Hands-On Review:Zildjian ZXT Titanium Cymbals- Unique silvery finish, professional sound, and an affordable price!
Zildjian ZXT Titanium Cymbals
Unique silvery finish, professional sound, and an affordable price!
By Benny Wilson
Several weeks ago I was lucky enough to attend a demonstration of Zildjian's new . It was held at the Zildjian headquarters in Boston in the famous Drummer's Lounge. A full kit was set up on the lounge's riser surrounded by a cluster of the most striking cymbals I had ever seen - all a shining silver that gleamed under the lighting. The demonstration was given by none other than fusion heavyweight Russ Miller, who began explaining and playing the various cymbals in the .
Cast and Sheet
Traditionally cymbals are made by individually pouring and casting molten metal. Each casting is cooled and sorted by weight for each cymbal mode. These castings are then put through a complex series of steps that include heating, rolling, shaping, hammering, and lathing. The techniques employed in each of these processes ultimately determine the final appearance and tonal characteristics of each cymbal.
By contrast, , along with the , are made from a sheet of bronze alloy that is 92% copper and 8% tin. This bronze is first rolled to a uniform thickness, then each cymbal is cut from the sheet. The alloy's formula is no secret. What really distinguishes these cymbals are the exclusive (and secret) processes used to create them from a raw piece. These steps include precision hammering and shaping to loosen the alloy's molecular structure so it produces distinctive tonalities. Lathing is another step. Unique linear patterns are lathed into the cymbal's surface. The lathing interacts with the deep hammering to further enhance the cymbal's sonic character.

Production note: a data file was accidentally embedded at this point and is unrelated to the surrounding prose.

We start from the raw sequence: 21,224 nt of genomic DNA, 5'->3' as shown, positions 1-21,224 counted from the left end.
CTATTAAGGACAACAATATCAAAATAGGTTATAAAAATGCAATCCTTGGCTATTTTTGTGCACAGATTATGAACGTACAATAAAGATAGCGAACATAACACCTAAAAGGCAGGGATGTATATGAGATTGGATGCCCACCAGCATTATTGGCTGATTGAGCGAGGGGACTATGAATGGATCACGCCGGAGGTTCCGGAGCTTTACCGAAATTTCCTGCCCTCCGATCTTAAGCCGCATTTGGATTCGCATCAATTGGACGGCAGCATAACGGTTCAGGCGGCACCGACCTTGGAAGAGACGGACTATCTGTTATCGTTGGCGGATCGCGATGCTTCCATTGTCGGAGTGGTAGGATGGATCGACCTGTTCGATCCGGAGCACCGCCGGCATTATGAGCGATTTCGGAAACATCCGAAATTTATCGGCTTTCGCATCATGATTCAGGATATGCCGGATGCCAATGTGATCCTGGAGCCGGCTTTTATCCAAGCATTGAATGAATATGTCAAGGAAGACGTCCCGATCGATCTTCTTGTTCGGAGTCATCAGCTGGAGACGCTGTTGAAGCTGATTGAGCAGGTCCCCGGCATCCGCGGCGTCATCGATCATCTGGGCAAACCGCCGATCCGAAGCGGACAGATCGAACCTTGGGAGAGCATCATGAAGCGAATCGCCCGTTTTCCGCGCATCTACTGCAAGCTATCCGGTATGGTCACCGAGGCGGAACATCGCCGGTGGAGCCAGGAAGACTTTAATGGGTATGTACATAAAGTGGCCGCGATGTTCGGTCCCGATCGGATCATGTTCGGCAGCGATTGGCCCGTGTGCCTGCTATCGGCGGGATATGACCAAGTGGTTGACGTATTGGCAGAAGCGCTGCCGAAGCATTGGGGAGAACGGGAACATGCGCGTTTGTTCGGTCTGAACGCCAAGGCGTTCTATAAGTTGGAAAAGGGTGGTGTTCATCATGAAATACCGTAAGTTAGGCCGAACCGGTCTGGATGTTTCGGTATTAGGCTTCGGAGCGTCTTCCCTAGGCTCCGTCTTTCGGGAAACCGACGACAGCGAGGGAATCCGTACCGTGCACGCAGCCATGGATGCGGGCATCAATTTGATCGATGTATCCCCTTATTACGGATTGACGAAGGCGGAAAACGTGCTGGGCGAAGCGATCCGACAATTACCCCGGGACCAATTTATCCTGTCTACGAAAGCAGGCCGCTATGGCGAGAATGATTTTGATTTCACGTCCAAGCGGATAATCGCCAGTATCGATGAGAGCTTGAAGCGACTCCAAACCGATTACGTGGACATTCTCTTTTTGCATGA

The result of these processes, in the case of the , is a very affordably priced cymbal that makes an excellent choice for the new drummer just getting a first real kit together. The employ more sophisticated hammering and lathing techniques from Zildjian's cast cymbal manufacturing, which results in a higher level of performance, greater tonal depth, and a richer character. They are a notch up in price from the but still very affordable.
The new take the family another step up. They are the first ever titanium-coated cymbals. Their look is distinctive and their sound is incredible. The titanium is applied using a new vapor deposition process, which results in a perfectly even coat which ultimately enhances their sound. Titanium is known for its wear resistance, light weight, and durability, and the finish on these make them last longer, look better, and gives them their distinctive sound. Adding to their visual appeal is a laser-engraved logo that is classy looking and virtually impossible to wear off.
Generally speaking, the have a bright and powerful sound, and are ideal for cutting through loud mixes. The ride cymbals have a clear ping and excellent projection. The crashes, which are available in a variety of sizes and weights, perform fantastically in any musical genre. The have a clear, defined chick and a full wash. The family also includes China and , both with unique, bright, colorful sonic qualities. They make perfect add-ons for drummers wishing to extend the versatility of their existing setups.
Overall, I would say that the come the closest yet of any sheet cymbal to rivaling the sonic richness of Zildjian's cast cymbals, and yet they are very affordable. They also offer the advantage of greater uniformity from cymbal to cymbal, which makes the process of selecting a cymbal much easier. Check out the models and prices below. and score yourself cymbals that will really turn your groove loose.